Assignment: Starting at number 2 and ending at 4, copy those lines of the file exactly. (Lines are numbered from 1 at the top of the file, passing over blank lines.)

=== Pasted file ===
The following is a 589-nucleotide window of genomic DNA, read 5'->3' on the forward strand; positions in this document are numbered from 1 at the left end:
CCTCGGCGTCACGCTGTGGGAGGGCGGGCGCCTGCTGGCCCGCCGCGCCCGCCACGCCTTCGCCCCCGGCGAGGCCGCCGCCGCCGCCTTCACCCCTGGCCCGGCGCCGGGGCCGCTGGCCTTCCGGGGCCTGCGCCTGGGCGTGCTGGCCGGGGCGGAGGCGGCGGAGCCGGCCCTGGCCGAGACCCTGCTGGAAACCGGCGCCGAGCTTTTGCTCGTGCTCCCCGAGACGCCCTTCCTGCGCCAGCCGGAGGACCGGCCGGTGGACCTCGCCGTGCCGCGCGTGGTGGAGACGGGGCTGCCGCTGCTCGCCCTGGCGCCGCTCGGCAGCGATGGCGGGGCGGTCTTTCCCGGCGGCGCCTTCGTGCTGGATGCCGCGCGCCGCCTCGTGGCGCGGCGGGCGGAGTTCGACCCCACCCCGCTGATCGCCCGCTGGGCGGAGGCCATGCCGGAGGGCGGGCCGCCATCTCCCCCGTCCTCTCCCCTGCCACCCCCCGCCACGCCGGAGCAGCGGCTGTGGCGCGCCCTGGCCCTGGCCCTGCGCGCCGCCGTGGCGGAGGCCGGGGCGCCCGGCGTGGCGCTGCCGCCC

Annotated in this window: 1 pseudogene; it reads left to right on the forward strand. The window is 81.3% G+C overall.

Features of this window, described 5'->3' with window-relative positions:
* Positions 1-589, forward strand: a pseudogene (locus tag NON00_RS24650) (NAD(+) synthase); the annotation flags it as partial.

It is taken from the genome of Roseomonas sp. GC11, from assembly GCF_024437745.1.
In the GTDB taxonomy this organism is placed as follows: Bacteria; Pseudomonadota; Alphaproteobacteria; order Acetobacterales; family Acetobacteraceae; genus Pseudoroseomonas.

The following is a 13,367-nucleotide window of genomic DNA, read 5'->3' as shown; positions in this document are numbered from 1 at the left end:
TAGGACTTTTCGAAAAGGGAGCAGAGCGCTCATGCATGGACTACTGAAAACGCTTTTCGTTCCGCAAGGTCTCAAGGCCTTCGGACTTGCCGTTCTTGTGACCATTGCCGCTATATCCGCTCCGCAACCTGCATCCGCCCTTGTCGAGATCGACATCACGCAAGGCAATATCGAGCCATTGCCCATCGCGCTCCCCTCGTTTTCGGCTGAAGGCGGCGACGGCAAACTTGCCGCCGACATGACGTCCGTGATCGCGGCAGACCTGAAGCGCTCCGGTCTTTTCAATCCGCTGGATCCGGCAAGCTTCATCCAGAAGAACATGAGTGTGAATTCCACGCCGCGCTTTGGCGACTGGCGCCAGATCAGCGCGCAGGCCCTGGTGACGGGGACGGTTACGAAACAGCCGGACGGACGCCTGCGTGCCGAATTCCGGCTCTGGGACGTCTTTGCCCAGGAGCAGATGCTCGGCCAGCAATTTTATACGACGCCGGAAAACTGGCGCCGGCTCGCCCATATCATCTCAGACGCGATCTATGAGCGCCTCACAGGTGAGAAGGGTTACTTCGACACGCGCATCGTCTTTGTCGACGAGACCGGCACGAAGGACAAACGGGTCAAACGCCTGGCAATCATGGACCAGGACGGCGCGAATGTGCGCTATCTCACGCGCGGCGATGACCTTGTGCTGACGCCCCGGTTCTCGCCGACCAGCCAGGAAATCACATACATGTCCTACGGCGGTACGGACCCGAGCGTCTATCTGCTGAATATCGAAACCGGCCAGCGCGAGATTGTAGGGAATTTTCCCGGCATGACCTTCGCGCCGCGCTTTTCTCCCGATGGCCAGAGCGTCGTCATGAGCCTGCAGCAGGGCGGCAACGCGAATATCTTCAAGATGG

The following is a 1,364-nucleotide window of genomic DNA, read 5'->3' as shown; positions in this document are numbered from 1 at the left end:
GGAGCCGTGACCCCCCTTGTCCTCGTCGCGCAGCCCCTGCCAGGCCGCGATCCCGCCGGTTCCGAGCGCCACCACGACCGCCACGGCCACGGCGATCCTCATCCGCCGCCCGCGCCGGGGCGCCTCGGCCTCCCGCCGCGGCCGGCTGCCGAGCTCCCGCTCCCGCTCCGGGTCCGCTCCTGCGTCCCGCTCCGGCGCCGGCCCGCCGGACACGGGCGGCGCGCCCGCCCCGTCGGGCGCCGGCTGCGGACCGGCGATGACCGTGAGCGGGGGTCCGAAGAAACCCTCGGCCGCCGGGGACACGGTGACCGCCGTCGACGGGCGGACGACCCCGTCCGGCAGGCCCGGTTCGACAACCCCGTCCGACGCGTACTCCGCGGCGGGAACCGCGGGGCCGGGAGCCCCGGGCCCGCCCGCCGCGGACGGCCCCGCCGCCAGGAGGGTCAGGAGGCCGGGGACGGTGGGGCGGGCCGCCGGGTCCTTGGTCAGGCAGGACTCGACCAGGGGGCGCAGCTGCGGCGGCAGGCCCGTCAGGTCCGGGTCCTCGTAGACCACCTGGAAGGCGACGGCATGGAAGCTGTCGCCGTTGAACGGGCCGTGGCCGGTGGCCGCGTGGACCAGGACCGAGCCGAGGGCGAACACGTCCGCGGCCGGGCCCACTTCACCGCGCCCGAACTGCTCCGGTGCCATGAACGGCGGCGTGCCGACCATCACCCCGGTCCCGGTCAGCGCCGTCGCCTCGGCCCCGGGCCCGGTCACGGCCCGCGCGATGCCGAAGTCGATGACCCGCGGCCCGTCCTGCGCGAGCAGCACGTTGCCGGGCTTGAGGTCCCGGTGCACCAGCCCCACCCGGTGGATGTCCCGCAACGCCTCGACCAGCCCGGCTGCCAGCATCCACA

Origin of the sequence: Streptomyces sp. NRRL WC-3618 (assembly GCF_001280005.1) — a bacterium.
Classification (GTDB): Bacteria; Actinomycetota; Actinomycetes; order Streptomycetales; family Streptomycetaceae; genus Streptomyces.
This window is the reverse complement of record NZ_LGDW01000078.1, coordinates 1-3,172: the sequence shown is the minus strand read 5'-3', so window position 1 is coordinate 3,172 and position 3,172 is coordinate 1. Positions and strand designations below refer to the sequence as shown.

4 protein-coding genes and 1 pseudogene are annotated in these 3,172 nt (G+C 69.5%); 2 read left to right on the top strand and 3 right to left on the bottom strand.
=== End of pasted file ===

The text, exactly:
CCTCGGCGTCACGCTGTGGGAGGGCGGGCGCCTGCTGGCCCGCCGCGCCCGCCACGCCTTCGCCCCCGGCGAGGCCGCCGCCGCCGCCTTCACCCCTGGCCCGGCGCCGGGGCCGCTGGCCTTCCGGGGCCTGCGCCTGGGCGTGCTGGCCGGGGCGGAGGCGGCGGAGCCGGCCCTGGCCGAGACCCTGCTGGAAACCGGCGCCGAGCTTTTGCTCGTGCTCCCCGAGACGCCCTTCCTGCGCCAGCCGGAGGACCGGCCGGTGGACCTCGCCGTGCCGCGCGTGGTGGAGACGGGGCTGCCGCTGCTCGCCCTGGCGCCGCTCGGCAGCGATGGCGGGGCGGTCTTTCCCGGCGGCGCCTTCGTGCTGGATGCCGCGCGCCGCCTCGTGGCGCGGCGGGCGGAGTTCGACCCCACCCCGCTGATCGCCCGCTGGGCGGAGGCCATGCCGGAGGGCGGGCCGCCATCTCCCCCGTCCTCTCCCCTGCCACCCCCCGCCACGCCGGAGCAGCGGCTGTGGCGCGCCCTGGCCCTGGCCCTGCGCGCCGCCGTGGCGGAGGCCGGGGCGCCCGGCGTGGCGCTGCCGCCC

Annotated in this window: 1 pseudogene; it reads left to right on the forward strand. The window is 81.3% G+C overall.

Features of this window, described 5'->3' with window-relative positions: